There’s a saying I’ve heard that involves developers and straight jackets. One might wear one and say “it’s so constricting, I can’t breathe or move!”, while another will wear the same one and say “Ohh, feels so warm and cozy!”. That’s static typed languages for you.
Have you ever wanted to do something other than what you do now, that is, now that you’re grown up? I did, a few times actually. When I was much younger, helping animals sounded like a great and noble cause. I mean, I loved our dog, and I loved animals, so it was a match it seems. I even earned the Veterinary Medicine merit badge, so you knew I meant business. But it was during
I first built my personal site over 10 years ago. I didn’t know much about web development then (even if I thought I did), so at first I stuck to what I knew most, flash. Those were the days, an entirely animated site. It may have been hell to maintain, and even to use sometimes, but they sure were fun to build.
After flash went out of style, very quickly, I just wanted a simple site but one where I could add content without having to add
I’ve been working on a project recently called www.explorableplaces.com, and I added memcached caching with Dalli. So I’m basically trying to cache anything and everything that can help our performance.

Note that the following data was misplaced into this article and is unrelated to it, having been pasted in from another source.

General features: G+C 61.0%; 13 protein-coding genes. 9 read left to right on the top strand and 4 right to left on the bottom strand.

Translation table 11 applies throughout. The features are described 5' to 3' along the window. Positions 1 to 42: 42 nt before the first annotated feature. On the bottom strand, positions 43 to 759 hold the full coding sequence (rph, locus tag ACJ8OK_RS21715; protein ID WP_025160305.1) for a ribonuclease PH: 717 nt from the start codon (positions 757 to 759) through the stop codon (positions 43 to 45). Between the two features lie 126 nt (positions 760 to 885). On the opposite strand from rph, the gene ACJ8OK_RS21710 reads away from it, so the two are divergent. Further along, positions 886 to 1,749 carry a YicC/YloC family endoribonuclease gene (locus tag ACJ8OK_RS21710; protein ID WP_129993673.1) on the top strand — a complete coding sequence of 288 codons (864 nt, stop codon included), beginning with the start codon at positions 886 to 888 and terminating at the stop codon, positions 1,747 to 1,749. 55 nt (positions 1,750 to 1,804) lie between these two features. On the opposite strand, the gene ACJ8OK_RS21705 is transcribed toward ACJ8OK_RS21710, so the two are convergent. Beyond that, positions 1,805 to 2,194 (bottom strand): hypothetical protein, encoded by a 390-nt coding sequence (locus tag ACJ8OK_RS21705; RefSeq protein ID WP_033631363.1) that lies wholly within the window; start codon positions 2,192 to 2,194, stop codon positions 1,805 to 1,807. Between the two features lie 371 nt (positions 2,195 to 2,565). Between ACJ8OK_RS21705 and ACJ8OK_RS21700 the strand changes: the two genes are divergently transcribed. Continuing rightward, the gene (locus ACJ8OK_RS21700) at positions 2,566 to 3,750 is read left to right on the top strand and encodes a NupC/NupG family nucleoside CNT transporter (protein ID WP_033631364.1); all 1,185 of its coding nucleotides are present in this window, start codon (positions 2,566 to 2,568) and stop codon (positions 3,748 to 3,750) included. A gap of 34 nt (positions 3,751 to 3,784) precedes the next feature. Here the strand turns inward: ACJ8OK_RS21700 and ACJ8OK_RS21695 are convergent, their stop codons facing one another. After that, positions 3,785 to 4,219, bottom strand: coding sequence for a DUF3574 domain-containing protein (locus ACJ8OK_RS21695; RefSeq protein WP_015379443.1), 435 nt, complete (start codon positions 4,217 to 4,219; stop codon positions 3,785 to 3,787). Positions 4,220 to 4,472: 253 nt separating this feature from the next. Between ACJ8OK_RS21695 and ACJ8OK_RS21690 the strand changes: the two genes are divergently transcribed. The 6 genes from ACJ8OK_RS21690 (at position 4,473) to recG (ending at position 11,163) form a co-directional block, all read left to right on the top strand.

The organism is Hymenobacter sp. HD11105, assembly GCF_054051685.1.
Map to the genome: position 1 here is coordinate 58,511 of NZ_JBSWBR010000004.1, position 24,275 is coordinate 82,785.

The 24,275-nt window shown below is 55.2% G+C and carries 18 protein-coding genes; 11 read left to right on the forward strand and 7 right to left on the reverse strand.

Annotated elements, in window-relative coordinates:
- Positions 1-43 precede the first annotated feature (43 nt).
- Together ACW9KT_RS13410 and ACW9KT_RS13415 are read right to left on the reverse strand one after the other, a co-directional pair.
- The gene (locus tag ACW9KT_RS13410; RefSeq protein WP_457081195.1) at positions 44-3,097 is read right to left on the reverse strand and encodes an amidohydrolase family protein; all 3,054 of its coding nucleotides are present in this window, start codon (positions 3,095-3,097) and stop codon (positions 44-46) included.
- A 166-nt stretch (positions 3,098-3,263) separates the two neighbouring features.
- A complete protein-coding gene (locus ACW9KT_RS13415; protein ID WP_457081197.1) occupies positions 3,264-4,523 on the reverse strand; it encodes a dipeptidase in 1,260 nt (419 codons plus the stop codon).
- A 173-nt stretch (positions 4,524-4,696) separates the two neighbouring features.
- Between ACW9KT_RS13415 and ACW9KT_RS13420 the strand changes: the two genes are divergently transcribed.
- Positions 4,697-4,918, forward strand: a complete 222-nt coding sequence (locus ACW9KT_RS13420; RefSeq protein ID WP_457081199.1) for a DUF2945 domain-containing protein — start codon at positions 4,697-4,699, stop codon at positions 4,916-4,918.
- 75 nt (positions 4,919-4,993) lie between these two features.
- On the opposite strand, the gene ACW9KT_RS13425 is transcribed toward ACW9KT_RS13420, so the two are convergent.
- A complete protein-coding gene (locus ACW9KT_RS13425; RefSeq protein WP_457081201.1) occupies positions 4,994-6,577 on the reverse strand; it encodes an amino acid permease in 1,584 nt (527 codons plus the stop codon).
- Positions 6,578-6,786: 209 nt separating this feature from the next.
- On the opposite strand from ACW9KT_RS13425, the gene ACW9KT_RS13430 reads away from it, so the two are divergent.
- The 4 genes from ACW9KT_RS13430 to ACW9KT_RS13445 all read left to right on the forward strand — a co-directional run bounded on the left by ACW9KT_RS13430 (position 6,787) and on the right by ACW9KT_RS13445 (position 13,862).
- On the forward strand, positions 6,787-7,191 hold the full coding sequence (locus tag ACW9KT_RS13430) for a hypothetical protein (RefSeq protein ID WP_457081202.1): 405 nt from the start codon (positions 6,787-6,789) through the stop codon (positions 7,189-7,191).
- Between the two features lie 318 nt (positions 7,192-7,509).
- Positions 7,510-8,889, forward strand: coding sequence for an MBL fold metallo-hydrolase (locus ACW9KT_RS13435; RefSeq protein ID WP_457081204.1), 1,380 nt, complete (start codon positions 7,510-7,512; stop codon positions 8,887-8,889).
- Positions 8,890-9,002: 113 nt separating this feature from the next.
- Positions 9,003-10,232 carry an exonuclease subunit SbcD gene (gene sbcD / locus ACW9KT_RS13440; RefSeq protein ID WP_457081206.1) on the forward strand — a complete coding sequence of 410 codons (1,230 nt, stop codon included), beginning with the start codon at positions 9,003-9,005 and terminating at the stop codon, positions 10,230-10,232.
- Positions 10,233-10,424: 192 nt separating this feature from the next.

Normally, you will see guides and articles show you caching with an example like this:
And while this now works, if I eager load an association, it will not
When we started building EastMeetEast last August, Bootstrap 3 was still a release candidate. It didn’t seem to make very much sense to implement it on our production site when it may have bugs or be updated and changed frequently.
After just a few weeks of work, the official release of 3.0 came out. At that point, we were more concerned with getting the product up and out than now backtracking to
Heroku only uses Postres for databases. That’s fine, so you just need install it locally for developement. Well, you are probably pulling your hair out trying to install the pg gem on Mavericks. That’s because you can’t (as of yet anyway). The good news is there’s a quick and easy way.
Just install the Postgres App, then install the gem in terminal, pointing it to the new config file.
…Says just about everyone… “It is kind of cool sounding.” “Is it related to flat design?” “Everything seems to be going flat these days.”
No, it’s not related at all to any flat design or flat anything else. A flat file CMS means that there is no database. Instead of retrieving content for a single page from a database, an actual html/php/text file is created with that content in